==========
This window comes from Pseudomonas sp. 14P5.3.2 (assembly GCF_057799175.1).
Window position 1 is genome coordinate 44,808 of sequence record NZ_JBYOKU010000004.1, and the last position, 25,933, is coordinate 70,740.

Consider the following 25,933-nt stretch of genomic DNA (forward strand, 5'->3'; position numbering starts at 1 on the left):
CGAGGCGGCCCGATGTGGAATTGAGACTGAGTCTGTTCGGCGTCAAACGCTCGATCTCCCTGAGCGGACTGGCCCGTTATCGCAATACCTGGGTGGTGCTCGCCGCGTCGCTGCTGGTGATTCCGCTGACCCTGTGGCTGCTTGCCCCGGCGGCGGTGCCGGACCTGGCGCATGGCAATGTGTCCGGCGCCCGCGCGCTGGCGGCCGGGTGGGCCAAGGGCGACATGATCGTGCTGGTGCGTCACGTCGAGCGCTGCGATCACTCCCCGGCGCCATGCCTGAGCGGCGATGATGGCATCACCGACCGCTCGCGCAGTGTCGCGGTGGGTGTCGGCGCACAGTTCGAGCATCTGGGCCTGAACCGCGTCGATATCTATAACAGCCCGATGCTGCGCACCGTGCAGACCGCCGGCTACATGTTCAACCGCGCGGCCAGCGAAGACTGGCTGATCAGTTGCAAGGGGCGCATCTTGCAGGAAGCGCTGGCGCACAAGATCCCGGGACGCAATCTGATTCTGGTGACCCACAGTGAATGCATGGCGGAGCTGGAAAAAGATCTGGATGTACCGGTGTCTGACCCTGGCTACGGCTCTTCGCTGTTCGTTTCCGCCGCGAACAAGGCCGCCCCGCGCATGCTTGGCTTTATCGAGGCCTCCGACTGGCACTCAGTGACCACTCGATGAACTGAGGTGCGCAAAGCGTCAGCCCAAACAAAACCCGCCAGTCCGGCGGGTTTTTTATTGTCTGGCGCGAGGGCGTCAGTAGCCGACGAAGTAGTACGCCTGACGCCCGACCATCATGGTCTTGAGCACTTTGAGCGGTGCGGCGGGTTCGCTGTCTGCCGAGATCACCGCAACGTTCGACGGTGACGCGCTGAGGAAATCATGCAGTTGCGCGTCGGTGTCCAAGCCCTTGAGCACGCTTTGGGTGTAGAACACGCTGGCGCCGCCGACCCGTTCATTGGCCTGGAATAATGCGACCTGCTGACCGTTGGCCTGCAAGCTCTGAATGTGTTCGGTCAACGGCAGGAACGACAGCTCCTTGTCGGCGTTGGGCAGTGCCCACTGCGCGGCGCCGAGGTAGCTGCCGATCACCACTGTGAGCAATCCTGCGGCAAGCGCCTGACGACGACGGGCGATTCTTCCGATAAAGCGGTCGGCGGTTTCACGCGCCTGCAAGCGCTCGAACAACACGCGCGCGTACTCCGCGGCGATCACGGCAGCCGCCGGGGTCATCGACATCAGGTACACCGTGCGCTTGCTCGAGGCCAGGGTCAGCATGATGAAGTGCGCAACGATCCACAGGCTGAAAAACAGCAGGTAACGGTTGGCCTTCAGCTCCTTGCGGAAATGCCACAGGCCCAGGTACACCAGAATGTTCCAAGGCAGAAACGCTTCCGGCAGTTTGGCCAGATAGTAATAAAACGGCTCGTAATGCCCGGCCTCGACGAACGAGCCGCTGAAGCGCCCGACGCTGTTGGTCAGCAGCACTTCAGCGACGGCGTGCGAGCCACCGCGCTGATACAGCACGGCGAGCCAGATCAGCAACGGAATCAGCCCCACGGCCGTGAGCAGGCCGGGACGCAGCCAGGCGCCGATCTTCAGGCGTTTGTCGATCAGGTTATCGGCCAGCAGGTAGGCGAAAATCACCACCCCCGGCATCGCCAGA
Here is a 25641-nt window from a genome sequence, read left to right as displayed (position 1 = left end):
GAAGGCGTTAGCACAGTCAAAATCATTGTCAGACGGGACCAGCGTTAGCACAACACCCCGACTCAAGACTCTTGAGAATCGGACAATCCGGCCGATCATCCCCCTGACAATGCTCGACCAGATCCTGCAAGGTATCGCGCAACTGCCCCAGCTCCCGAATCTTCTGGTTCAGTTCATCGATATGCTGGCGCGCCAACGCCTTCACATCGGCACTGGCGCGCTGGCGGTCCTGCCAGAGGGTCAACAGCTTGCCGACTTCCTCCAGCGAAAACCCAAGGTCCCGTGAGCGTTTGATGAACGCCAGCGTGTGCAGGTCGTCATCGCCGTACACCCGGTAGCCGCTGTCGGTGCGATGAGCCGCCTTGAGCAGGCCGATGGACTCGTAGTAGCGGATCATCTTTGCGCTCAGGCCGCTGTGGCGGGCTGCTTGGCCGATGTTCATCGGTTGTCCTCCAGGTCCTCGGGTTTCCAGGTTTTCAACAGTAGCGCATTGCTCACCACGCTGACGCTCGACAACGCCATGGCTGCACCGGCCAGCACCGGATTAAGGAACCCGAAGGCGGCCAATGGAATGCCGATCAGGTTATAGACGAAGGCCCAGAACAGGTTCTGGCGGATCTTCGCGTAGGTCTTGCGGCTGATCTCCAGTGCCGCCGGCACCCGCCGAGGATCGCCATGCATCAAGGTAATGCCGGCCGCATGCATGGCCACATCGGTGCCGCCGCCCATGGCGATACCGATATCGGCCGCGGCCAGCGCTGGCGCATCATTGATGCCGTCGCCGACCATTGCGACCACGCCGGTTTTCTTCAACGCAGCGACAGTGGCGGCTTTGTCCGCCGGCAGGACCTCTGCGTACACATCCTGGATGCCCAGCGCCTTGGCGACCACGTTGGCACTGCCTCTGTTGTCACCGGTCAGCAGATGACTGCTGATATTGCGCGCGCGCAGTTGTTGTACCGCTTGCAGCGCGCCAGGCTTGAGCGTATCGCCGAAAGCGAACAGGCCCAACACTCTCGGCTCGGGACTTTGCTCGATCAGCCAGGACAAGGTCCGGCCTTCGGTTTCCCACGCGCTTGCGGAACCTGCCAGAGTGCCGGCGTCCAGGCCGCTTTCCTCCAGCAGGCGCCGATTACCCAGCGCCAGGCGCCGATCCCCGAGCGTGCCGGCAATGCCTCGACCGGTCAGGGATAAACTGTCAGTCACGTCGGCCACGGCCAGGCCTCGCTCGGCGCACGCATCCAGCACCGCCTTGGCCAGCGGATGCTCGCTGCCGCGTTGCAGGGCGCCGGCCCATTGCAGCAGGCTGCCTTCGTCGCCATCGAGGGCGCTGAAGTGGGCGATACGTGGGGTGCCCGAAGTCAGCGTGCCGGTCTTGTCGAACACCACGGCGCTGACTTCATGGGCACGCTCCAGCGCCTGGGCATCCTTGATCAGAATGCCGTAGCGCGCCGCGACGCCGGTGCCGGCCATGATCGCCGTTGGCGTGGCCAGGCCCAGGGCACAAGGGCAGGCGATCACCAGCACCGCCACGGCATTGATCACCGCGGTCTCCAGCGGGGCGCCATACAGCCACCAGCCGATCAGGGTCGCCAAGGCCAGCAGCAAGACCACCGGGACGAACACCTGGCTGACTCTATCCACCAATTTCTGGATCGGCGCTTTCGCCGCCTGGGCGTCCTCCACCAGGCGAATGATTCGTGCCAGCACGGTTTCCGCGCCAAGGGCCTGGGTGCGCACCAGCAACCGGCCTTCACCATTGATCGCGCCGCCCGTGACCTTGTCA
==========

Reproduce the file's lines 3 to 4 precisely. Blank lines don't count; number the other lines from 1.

Consider the following 25,933-nt stretch of genomic DNA (forward strand, 5'->3'; position numbering starts at 1 on the left):
CGAGGCGGCCCGATGTGGAATTGAGACTGAGTCTGTTCGGCGTCAAACGCTCGATCTCCCTGAGCGGACTGGCCCGTTATCGCAATACCTGGGTGGTGCTCGCCGCGTCGCTGCTGGTGATTCCGCTGACCCTGTGGCTGCTTGCCCCGGCGGCGGTGCCGGACCTGGCGCATGGCAATGTGTCCGGCGCCCGCGCGCTGGCGGCCGGGTGGGCCAAGGGCGACATGATCGTGCTGGTGCGTCACGTCGAGCGCTGCGATCACTCCCCGGCGCCATGCCTGAGCGGCGATGATGGCATCACCGACCGCTCGCGCAGTGTCGCGGTGGGTGTCGGCGCACAGTTCGAGCATCTGGGCCTGAACCGCGTCGATATCTATAACAGCCCGATGCTGCGCACCGTGCAGACCGCCGGCTACATGTTCAACCGCGCGGCCAGCGAAGACTGGCTGATCAGTTGCAAGGGGCGCATCTTGCAGGAAGCGCTGGCGCACAAGATCCCGGGACGCAATCTGATTCTGGTGACCCACAGTGAATGCATGGCGGAGCTGGAAAAAGATCTGGATGTACCGGTGTCTGACCCTGGCTACGGCTCTTCGCTGTTCGTTTCCGCCGCGAACAAGGCCGCCCCGCGCATGCTTGGCTTTATCGAGGCCTCCGACTGGCACTCAGTGACCACTCGATGAACTGAGGTGCGCAAAGCGTCAGCCCAAACAAAACCCGCCAGTCCGGCGGGTTTTTTATTGTCTGGCGCGAGGGCGTCAGTAGCCGACGAAGTAGTACGCCTGACGCCCGACCATCATGGTCTTGAGCACTTTGAGCGGTGCGGCGGGTTCGCTGTCTGCCGAGATCACCGCAACGTTCGACGGTGACGCGCTGAGGAAATCATGCAGTTGCGCGTCGGTGTCCAAGCCCTTGAGCACGCTTTGGGTGTAGAACACGCTGGCGCCGCCGACCCGTTCATTGGCCTGGAATAATGCGACCTGCTGACCGTTGGCCTGCAAGCTCTGAATGTGTTCGGTCAACGGCAGGAACGACAGCTCCTTGTCGGCGTTGGGCAGTGCCCACTGCGCGGCGCCGAGGTAGCTGCCGATCACCACTGTGAGCAATCCTGCGGCAAGCGCCTGACGACGACGGGCGATTCTTCCGATAAAGCGGTCGGCGGTTTCACGCGCCTGCAAGCGCTCGAACAACACGCGCGCGTACTCCGCGGCGATCACGGCAGCCGCCGGGGTCATCGACATCAGGTACACCGTGCGCTTGCTCGAGGCCAGGGTCAGCATGATGAAGTGCGCAACGATCCACAGGCTGAAAAACAGCAGGTAACGGTTGGCCTTCAGCTCCTTGCGGAAATGCCACAGGCCCAGGTACACCAGAATGTTCCAAGGCAGAAACGCTTCCGGCAGTTTGGCCAGATAGTAATAAAACGGCTCGTAATGCCCGGCCTCGACGAACGAGCCGCTGAAGCGCCCGACGCTGTTGGTCAGCAGCACTTCAGCGACGGCGTGCGAGCCACCGCGCTGATACAGCACGGCGAGCCAGATCAGCAACGGAATCAGCCCCACGGCCGTGAGCAGGCCGGGACGCAGCCAGGCGCCGATCTTCAGGCGTTTGTCGATCAGGTTATCGGCCAGCAGGTAGGCGAAAATCACCACCCCCGGCATCGCCAGA